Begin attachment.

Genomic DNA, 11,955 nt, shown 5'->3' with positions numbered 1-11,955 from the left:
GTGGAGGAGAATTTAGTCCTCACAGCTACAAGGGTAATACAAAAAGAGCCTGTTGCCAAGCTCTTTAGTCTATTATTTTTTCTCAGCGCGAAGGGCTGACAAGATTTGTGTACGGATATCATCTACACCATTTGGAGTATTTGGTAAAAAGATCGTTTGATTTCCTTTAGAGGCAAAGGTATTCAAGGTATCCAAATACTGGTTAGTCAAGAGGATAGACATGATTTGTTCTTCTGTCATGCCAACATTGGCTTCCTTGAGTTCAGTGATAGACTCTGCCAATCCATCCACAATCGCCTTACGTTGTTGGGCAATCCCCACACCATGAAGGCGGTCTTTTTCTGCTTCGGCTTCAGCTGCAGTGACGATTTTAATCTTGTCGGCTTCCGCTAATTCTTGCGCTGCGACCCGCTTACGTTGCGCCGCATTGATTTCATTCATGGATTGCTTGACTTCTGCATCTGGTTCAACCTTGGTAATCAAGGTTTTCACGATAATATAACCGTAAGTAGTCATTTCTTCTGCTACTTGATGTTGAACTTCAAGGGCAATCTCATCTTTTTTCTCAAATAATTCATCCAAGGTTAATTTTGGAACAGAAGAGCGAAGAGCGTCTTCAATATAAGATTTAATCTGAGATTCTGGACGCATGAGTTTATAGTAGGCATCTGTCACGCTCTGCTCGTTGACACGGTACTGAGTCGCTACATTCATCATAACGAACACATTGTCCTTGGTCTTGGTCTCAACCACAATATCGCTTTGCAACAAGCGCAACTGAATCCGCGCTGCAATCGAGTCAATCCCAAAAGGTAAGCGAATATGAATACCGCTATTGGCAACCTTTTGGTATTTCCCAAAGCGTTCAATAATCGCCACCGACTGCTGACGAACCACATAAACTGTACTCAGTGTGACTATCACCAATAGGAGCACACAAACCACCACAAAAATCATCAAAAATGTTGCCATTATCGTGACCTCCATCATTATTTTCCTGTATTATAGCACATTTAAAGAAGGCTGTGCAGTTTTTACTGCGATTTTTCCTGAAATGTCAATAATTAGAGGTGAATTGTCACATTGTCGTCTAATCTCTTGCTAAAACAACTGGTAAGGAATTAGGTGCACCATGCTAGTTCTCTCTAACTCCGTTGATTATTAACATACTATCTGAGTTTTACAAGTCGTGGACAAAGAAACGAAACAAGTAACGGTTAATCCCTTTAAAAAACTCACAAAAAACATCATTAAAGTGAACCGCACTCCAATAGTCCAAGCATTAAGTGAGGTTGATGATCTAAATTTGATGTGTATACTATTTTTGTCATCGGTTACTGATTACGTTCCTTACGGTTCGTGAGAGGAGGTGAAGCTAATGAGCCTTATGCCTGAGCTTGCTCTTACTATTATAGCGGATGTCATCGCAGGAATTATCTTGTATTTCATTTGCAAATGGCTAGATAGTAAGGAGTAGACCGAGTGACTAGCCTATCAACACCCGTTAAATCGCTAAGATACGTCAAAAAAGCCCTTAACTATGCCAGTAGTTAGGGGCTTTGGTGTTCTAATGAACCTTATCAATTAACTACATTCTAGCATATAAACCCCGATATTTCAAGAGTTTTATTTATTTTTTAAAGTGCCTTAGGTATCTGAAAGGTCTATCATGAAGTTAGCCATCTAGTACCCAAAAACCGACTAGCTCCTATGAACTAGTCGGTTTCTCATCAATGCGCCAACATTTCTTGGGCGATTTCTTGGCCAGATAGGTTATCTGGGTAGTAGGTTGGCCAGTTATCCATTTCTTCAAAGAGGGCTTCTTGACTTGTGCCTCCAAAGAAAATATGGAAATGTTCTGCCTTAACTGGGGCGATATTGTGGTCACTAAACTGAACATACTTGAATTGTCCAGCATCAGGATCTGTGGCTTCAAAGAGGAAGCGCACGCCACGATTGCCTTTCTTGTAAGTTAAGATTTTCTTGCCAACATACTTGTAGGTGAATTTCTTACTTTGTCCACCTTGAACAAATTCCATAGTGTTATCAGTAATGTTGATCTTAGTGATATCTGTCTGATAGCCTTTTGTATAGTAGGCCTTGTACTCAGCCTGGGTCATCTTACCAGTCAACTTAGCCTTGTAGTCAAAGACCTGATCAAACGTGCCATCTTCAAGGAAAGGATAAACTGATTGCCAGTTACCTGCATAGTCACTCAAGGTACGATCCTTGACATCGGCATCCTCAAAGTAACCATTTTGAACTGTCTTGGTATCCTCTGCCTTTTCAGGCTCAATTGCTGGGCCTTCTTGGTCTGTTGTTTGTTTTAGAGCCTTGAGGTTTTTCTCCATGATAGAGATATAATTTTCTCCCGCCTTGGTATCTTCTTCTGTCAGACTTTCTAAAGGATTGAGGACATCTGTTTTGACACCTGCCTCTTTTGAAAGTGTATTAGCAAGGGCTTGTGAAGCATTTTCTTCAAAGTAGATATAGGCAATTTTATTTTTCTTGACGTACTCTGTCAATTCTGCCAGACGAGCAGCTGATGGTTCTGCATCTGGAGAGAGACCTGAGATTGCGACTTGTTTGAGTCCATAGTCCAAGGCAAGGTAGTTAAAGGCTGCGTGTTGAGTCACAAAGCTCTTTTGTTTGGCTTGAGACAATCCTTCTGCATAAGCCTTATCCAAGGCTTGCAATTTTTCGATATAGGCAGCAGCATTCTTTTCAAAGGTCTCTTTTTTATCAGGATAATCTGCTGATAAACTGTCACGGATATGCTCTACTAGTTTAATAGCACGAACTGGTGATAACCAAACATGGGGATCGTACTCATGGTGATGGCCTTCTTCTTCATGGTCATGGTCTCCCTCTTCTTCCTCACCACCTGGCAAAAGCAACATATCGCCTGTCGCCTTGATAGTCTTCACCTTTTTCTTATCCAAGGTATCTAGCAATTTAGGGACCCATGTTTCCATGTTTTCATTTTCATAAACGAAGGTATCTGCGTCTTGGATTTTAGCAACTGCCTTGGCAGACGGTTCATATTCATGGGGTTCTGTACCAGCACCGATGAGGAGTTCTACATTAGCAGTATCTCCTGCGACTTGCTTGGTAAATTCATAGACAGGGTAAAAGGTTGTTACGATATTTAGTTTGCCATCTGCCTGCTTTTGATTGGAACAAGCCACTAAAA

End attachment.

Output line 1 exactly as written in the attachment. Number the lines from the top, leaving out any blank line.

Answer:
Genomic DNA, 11,955 nt, shown 5'->3' with positions numbered 1-11,955 from the left: